Two men dressed in furry rabbit costumes danced the night away. A scantily underclad female vampire gleefully played dominatrix to a male vampire who obediently sat on the floor and mischievously snarled at her. A man wearing retractable wings showed off his stuff, while another in a see-through top went around spanking people with a wooden paddle.
"It's just like being online at a party," said Marsha Ellstrom as she observed the scene Saturday night at the Second Life Community Convention's "Leather and Lace" Masquerade Ball here in Chicago.
Ellstrom, who sells jewelry in Second Life -- an online virtual world -- under the name Mhaijik Guillaume, was talking about the range of characters and
behaviors on display. But the party was business as usual for the growing virtual world company in more ways than one.
You see, the ball here last night -- just like Second Life, and just like this conference, which runs through the weekend -- was part pleasure, but also part business. No excess was spared, but neither was any marketing opportunity.
The ball, for example, had an official sponsor -- Eros, the adult company that sells sex products on Second Life. When entering, guests received a free Jenna Jameson porn DVD -- compliments of Jenna herself, the ball's organizer said. And once inside, they had the opportunity to purchase jewelry or learn about the numerous companies whose business cards and company displays littered the sides of the dance hall.
Though business and pleasure coexist, it became clear that Second Life means different things to people depending on whether they live primarily in the business or social side of things. Both groups wanted to communicate, but the goal of that communication differed sharply.
For those looking to network business connections and spread their business cards, Second Life is about connecting people with consumer products, whether real or virtual, and about creating communities of consumers that can stir hype for a product.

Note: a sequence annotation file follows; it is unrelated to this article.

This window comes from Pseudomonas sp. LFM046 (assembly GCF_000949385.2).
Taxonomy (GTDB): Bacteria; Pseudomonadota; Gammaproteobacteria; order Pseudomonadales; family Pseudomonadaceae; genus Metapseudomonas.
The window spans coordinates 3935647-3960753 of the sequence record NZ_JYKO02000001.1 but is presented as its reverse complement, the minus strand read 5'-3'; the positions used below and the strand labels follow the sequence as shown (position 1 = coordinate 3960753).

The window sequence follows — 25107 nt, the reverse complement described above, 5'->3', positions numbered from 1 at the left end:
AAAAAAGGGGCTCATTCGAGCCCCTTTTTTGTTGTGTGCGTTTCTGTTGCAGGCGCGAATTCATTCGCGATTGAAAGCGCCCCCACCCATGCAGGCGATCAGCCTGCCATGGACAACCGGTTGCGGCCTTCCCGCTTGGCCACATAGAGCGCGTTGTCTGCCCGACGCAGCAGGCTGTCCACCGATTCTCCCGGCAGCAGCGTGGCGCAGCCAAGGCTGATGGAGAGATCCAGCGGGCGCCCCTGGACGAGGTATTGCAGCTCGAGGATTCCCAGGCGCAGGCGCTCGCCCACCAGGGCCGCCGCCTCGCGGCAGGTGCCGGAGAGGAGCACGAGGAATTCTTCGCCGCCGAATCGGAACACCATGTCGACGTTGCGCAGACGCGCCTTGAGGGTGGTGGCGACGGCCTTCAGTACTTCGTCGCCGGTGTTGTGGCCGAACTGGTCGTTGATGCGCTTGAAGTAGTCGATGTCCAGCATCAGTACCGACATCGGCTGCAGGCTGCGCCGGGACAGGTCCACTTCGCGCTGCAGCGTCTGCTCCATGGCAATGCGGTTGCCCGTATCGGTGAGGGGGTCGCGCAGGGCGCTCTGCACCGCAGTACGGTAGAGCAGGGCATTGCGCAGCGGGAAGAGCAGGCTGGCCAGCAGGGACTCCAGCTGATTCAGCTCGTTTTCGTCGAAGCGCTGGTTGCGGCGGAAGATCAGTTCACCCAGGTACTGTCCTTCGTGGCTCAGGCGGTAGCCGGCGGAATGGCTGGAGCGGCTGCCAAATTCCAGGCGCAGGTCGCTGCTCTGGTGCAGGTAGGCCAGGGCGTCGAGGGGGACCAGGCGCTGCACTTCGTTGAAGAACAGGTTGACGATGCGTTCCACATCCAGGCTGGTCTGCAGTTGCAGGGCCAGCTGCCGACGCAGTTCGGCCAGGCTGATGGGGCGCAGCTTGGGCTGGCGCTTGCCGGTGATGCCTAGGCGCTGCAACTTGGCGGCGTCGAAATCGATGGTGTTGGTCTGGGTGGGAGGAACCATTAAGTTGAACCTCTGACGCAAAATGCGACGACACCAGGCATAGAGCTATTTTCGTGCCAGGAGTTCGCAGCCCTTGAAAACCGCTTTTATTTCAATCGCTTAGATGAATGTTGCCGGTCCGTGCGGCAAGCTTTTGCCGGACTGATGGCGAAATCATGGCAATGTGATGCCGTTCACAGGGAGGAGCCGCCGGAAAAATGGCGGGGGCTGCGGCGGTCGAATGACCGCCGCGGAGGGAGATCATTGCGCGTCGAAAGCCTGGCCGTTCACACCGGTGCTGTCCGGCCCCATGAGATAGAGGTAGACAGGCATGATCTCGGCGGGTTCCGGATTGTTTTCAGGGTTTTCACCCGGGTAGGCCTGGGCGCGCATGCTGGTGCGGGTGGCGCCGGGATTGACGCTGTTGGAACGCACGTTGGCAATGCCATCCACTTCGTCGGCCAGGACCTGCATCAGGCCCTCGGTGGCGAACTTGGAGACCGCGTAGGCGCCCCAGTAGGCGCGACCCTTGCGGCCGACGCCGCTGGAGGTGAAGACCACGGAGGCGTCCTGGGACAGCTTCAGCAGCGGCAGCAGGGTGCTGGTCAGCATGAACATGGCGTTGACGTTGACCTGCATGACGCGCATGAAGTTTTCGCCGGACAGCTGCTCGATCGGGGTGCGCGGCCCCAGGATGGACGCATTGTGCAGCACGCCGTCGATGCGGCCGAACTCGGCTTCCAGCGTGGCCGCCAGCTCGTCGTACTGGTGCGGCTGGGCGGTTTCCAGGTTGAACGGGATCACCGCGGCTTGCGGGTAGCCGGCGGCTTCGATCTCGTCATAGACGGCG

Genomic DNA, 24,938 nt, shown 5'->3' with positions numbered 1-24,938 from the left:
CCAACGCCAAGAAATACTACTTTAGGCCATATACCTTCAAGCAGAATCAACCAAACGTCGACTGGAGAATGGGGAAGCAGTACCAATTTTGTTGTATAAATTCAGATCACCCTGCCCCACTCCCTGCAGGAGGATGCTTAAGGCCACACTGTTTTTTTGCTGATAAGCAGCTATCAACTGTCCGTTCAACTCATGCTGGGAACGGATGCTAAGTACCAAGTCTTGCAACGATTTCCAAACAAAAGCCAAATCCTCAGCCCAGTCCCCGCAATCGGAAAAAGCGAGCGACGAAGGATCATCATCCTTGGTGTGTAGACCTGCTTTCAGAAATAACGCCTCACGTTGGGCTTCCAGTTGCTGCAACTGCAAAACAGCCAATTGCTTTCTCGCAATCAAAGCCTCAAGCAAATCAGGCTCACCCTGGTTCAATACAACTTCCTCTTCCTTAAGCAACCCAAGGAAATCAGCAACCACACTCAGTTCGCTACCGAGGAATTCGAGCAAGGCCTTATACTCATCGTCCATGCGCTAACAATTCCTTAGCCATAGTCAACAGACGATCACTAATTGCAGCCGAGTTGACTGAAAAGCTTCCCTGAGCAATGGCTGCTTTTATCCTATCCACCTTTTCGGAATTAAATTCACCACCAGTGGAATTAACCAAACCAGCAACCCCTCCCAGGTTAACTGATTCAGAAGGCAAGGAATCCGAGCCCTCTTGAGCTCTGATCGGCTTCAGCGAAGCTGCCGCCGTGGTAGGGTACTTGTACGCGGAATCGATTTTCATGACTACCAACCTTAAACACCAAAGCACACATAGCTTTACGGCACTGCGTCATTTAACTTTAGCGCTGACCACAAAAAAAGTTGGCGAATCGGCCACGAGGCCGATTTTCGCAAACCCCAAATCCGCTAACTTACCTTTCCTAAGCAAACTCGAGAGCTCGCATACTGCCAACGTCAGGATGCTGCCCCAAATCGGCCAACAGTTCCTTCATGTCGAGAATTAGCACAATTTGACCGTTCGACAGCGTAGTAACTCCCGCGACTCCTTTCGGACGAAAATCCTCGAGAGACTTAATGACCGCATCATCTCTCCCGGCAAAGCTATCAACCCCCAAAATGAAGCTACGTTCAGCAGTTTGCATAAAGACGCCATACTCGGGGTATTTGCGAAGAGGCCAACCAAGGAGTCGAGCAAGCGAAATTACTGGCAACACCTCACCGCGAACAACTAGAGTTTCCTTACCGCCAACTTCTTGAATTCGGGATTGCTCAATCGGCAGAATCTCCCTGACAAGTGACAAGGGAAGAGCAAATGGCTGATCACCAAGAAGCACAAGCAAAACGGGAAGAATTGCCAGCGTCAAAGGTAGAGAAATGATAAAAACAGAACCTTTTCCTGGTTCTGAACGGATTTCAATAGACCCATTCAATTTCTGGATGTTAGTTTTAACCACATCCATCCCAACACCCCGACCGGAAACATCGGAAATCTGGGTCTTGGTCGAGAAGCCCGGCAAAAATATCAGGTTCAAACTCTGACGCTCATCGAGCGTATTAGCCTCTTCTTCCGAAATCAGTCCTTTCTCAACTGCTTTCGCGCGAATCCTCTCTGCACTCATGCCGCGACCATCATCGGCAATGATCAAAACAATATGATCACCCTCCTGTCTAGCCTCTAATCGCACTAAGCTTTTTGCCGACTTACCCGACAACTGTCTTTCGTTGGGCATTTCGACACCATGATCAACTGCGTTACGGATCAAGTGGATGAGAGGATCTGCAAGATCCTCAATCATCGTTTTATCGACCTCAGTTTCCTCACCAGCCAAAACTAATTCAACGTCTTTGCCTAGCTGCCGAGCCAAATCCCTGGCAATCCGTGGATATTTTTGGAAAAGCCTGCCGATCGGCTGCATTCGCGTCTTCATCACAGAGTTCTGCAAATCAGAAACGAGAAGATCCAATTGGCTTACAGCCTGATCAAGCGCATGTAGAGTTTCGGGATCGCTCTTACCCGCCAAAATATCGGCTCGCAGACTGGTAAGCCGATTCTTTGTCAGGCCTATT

But for those who seek the social experience -- the captive audience for the businessmen and businesswomen here -- talked of their second life as a way to expand on their real-world hobbies or, more likely, a way to lead an alternate life, to be and do what they cannot or will not in the real world.
"Imagine a world where you look like you want to, and your clothes always fit," said Bob Ryals, a.k.a. Xerses Goff, as he wore a black and gold-trimmed pirate costume last night. "It lets you express something that you may not feel comfortable with, another side of you."
And so there are musicians like Kourosh Dini, known as Kourosh Eusebio in Second Life, who have full time jobs during the day (Dini is a doctor), and who see their second life as an extension of their first, an opportunity to connect their leisure activity with a larger audience.
And then there are those who use the platform to do what they will not, or cannot, in the real world -- Like the woman who uses Second Life to have sex with her husband, except in their fantasy world he, too, is a woman.
To be sure, all is not well for Second Life. People here liked to cite that there are more than nine million registered users, but critics point out that this number is inflated, and that only 450,000 people logged on in the month of July.